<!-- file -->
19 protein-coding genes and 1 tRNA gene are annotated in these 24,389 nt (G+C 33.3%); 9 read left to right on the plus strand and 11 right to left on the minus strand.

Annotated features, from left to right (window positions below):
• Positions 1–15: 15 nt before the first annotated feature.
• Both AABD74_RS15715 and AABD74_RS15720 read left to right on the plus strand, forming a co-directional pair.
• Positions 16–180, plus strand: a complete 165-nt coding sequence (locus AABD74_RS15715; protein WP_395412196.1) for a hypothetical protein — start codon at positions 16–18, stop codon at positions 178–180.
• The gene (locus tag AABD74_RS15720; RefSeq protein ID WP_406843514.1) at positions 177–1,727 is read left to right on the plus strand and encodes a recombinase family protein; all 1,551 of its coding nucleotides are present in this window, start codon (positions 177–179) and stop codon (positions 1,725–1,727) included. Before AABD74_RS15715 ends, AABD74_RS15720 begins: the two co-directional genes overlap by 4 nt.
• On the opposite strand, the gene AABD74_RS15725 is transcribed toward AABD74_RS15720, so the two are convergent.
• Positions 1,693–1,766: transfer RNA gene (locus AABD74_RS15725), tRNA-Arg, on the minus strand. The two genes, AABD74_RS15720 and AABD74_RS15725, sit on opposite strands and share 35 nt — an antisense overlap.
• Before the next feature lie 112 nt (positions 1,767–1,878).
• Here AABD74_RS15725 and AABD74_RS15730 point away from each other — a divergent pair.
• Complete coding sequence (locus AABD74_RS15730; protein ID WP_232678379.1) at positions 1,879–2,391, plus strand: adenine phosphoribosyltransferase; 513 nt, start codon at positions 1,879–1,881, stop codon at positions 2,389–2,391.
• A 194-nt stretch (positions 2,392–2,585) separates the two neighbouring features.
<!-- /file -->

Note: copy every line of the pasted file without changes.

19 protein-coding genes and 1 tRNA gene are annotated in these 24,389 nt (G+C 33.3%); 9 read left to right on the plus strand and 11 right to left on the minus strand.

Annotated features, from left to right (window positions below):
• Positions 1–15: 15 nt before the first annotated feature.
• Both AABD74_RS15715 and AABD74_RS15720 read left to right on the plus strand, forming a co-directional pair.
• Positions 16–180, plus strand: a complete 165-nt coding sequence (locus AABD74_RS15715; protein WP_395412196.1) for a hypothetical protein — start codon at positions 16–18, stop codon at positions 178–180.
• The gene (locus tag AABD74_RS15720; RefSeq protein ID WP_406843514.1) at positions 177–1,727 is read left to right on the plus strand and encodes a recombinase family protein; all 1,551 of its coding nucleotides are present in this window, start codon (positions 177–179) and stop codon (positions 1,725–1,727) included. Before AABD74_RS15715 ends, AABD74_RS15720 begins: the two co-directional genes overlap by 4 nt.
• On the opposite strand, the gene AABD74_RS15725 is transcribed toward AABD74_RS15720, so the two are convergent.
• Positions 1,693–1,766: transfer RNA gene (locus AABD74_RS15725), tRNA-Arg, on the minus strand. The two genes, AABD74_RS15720 and AABD74_RS15725, sit on opposite strands and share 35 nt — an antisense overlap.
• Before the next feature lie 112 nt (positions 1,767–1,878).
• Here AABD74_RS15725 and AABD74_RS15730 point away from each other — a divergent pair.
• Complete coding sequence (locus AABD74_RS15730; protein ID WP_232678379.1) at positions 1,879–2,391, plus strand: adenine phosphoribosyltransferase; 513 nt, start codon at positions 1,879–1,881, stop codon at positions 2,389–2,391.
• A 194-nt stretch (positions 2,392–2,585) separates the two neighbouring features.